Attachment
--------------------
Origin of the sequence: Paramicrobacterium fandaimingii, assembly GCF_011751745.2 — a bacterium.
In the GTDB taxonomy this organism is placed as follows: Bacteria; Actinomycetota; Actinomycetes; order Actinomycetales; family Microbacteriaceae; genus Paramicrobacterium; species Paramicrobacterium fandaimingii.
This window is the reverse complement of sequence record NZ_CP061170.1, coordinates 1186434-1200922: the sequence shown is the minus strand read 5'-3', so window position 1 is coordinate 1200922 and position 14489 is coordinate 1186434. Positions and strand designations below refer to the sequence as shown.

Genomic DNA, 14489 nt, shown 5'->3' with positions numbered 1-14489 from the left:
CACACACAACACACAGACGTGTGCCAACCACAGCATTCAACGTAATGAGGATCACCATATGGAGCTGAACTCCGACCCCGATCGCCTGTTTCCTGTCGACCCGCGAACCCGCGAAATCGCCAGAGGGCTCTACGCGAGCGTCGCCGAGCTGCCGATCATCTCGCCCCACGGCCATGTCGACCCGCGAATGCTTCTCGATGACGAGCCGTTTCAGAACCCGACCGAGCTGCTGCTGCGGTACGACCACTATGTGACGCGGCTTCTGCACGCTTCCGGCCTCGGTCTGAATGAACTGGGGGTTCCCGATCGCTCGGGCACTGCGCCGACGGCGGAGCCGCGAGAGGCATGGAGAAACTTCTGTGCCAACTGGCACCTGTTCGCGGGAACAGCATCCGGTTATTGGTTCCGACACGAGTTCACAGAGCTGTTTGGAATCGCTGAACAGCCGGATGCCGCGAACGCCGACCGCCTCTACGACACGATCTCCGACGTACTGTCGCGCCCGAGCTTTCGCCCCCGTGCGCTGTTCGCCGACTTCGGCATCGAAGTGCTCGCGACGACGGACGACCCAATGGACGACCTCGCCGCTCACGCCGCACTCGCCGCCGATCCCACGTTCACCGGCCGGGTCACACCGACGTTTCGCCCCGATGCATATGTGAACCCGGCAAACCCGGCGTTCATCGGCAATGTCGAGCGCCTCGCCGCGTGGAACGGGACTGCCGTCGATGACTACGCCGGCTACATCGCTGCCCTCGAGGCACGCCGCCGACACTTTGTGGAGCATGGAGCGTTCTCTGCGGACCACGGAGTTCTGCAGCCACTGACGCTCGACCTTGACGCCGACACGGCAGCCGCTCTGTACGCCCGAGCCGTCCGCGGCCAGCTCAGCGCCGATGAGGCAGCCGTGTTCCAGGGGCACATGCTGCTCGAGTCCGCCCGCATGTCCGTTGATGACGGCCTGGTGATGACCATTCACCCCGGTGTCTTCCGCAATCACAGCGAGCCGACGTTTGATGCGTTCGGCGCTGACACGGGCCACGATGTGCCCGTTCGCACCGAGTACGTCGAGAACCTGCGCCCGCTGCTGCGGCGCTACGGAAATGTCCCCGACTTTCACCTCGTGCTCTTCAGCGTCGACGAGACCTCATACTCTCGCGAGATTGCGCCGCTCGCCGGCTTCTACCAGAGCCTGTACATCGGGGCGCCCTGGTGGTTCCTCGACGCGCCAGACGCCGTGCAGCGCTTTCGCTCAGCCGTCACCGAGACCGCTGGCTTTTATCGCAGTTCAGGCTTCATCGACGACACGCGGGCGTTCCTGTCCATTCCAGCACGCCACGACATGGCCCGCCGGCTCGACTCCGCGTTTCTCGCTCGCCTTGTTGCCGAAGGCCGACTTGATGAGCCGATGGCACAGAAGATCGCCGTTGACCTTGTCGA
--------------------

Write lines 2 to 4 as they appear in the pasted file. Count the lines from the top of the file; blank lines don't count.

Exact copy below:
In the GTDB taxonomy this organism is placed as follows: Bacteria; Actinomycetota; Actinomycetes; order Actinomycetales; family Microbacteriaceae; genus Paramicrobacterium; species Paramicrobacterium fandaimingii.
This window is the reverse complement of sequence record NZ_CP061170.1, coordinates 1186434-1200922: the sequence shown is the minus strand read 5'-3', so window position 1 is coordinate 1200922 and position 14489 is coordinate 1186434. Positions and strand designations below refer to the sequence as shown.

Genomic DNA, 14489 nt, shown 5'->3' with positions numbered 1-14489 from the left: